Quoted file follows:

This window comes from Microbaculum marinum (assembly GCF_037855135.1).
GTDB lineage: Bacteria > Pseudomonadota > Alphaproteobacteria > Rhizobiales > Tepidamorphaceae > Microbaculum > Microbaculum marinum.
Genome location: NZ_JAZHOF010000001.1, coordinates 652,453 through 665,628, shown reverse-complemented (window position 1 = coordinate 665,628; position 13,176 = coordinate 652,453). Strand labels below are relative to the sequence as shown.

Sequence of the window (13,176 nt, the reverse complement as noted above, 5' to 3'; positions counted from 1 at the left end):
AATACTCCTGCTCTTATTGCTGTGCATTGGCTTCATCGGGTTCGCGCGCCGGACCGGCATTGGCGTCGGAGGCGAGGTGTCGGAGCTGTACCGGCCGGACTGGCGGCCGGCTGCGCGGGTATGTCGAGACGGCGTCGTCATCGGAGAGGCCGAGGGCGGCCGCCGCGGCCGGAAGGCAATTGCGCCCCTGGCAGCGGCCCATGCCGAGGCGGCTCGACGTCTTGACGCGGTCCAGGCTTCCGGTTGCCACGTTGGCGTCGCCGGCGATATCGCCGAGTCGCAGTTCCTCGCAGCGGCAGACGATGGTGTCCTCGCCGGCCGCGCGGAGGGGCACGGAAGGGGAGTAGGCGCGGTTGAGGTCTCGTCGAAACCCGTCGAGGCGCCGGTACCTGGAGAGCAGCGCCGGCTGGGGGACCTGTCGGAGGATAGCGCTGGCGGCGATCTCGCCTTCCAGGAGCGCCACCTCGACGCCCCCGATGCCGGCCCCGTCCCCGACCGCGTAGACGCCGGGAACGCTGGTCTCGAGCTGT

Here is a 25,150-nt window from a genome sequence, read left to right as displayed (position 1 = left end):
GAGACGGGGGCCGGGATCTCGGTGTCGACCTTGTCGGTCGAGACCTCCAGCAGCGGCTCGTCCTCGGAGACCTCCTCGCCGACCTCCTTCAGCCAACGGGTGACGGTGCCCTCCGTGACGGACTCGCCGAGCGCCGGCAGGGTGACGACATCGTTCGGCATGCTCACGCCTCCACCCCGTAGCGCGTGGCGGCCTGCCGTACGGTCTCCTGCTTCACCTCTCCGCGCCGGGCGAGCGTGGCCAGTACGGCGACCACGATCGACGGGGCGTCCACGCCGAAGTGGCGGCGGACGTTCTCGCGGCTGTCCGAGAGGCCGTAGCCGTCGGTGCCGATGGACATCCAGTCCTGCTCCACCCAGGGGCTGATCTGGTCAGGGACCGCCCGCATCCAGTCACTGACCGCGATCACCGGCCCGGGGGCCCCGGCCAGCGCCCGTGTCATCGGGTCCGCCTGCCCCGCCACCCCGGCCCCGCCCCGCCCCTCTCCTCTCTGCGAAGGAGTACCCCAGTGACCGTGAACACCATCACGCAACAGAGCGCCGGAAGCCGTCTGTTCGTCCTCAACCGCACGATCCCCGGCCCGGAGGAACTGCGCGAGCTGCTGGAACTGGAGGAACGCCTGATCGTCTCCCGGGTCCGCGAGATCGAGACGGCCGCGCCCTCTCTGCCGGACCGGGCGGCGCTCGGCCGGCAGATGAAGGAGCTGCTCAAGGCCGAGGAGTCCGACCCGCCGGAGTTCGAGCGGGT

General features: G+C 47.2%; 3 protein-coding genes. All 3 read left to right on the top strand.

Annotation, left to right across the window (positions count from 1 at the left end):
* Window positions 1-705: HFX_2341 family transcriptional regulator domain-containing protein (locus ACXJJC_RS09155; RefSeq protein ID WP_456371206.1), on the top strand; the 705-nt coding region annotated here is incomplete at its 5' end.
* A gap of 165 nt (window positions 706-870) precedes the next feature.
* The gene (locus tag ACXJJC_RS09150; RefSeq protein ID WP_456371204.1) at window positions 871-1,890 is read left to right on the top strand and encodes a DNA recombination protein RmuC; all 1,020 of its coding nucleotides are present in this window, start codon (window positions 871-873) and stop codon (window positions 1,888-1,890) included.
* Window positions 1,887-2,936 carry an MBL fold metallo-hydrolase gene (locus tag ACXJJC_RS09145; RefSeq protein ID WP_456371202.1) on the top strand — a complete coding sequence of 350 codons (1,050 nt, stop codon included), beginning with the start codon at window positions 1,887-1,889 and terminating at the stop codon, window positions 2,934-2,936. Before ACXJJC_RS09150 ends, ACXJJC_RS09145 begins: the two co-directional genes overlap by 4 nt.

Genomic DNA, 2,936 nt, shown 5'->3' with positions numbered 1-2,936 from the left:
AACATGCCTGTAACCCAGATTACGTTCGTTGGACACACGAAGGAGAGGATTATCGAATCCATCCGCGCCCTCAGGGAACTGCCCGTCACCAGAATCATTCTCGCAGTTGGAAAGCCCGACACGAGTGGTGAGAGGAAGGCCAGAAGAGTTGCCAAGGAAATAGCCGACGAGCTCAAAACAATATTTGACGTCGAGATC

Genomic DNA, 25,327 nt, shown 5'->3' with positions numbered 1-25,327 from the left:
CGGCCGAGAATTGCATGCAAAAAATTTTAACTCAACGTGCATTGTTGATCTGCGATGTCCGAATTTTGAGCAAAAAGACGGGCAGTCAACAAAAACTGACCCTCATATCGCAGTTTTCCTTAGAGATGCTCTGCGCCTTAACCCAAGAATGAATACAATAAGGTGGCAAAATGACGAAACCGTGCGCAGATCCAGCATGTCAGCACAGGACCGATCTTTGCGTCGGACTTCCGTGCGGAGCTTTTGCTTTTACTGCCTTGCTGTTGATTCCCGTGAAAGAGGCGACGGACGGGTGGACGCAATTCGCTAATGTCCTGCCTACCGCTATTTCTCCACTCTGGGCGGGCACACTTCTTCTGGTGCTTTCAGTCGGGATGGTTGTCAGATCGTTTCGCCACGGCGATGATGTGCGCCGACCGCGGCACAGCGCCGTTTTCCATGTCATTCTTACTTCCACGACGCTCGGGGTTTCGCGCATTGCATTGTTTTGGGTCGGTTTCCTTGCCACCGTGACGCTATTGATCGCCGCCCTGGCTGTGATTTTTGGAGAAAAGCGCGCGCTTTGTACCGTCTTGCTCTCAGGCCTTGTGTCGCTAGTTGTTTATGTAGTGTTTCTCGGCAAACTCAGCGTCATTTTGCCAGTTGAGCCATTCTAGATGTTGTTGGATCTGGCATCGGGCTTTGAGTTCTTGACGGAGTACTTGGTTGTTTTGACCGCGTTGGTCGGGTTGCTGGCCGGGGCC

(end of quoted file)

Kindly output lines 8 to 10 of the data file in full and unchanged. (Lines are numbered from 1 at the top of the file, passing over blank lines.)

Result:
General features: G+C 47.2%; 3 protein-coding genes. All 3 read left to right on the top strand.

Annotation, left to right across the window (positions count from 1 at the left end):
* Window positions 1-705: HFX_2341 family transcriptional regulator domain-containing protein (locus ACXJJC_RS09155; RefSeq protein ID WP_456371206.1), on the top strand; the 705-nt coding region annotated here is incomplete at its 5' end.